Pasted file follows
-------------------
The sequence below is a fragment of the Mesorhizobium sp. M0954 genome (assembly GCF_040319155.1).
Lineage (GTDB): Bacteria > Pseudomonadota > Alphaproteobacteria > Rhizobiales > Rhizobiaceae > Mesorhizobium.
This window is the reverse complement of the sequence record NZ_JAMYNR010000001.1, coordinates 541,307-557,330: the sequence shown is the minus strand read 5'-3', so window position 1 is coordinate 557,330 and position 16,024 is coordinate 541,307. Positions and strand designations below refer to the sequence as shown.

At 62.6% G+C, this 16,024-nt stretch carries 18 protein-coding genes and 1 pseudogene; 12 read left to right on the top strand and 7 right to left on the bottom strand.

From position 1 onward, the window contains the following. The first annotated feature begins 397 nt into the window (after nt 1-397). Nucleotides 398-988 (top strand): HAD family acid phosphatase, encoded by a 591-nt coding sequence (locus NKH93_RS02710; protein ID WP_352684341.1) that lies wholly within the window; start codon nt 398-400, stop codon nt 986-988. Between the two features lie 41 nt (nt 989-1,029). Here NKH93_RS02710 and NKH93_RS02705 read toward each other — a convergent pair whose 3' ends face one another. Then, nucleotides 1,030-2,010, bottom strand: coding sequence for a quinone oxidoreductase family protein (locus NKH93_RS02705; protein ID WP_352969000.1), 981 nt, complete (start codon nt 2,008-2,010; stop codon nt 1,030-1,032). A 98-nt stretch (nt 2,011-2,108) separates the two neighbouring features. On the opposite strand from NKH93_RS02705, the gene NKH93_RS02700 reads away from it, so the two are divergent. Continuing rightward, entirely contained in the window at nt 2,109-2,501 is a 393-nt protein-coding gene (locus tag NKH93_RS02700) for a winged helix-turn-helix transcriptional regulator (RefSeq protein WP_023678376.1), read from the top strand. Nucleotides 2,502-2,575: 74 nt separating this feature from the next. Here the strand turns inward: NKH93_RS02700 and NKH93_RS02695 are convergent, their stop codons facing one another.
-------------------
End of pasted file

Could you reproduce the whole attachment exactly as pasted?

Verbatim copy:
The sequence below is a fragment of the Mesorhizobium sp. M0954 genome (assembly GCF_040319155.1).
Lineage (GTDB): Bacteria > Pseudomonadota > Alphaproteobacteria > Rhizobiales > Rhizobiaceae > Mesorhizobium.
This window is the reverse complement of the sequence record NZ_JAMYNR010000001.1, coordinates 541,307-557,330: the sequence shown is the minus strand read 5'-3', so window position 1 is coordinate 557,330 and position 16,024 is coordinate 541,307. Positions and strand designations below refer to the sequence as shown.

At 62.6% G+C, this 16,024-nt stretch carries 18 protein-coding genes and 1 pseudogene; 12 read left to right on the top strand and 7 right to left on the bottom strand.

From position 1 onward, the window contains the following. The first annotated feature begins 397 nt into the window (after nt 1-397). Nucleotides 398-988 (top strand): HAD family acid phosphatase, encoded by a 591-nt coding sequence (locus NKH93_RS02710; protein ID WP_352684341.1) that lies wholly within the window; start codon nt 398-400, stop codon nt 986-988. Between the two features lie 41 nt (nt 989-1,029). Here NKH93_RS02710 and NKH93_RS02705 read toward each other — a convergent pair whose 3' ends face one another. Then, nucleotides 1,030-2,010, bottom strand: coding sequence for a quinone oxidoreductase family protein (locus NKH93_RS02705; protein ID WP_352969000.1), 981 nt, complete (start codon nt 2,008-2,010; stop codon nt 1,030-1,032). A 98-nt stretch (nt 2,011-2,108) separates the two neighbouring features. On the opposite strand from NKH93_RS02705, the gene NKH93_RS02700 reads away from it, so the two are divergent. Continuing rightward, entirely contained in the window at nt 2,109-2,501 is a 393-nt protein-coding gene (locus tag NKH93_RS02700) for a winged helix-turn-helix transcriptional regulator (RefSeq protein WP_023678376.1), read from the top strand. Nucleotides 2,502-2,575: 74 nt separating this feature from the next. Here the strand turns inward: NKH93_RS02700 and NKH93_RS02695 are convergent, their stop codons facing one another.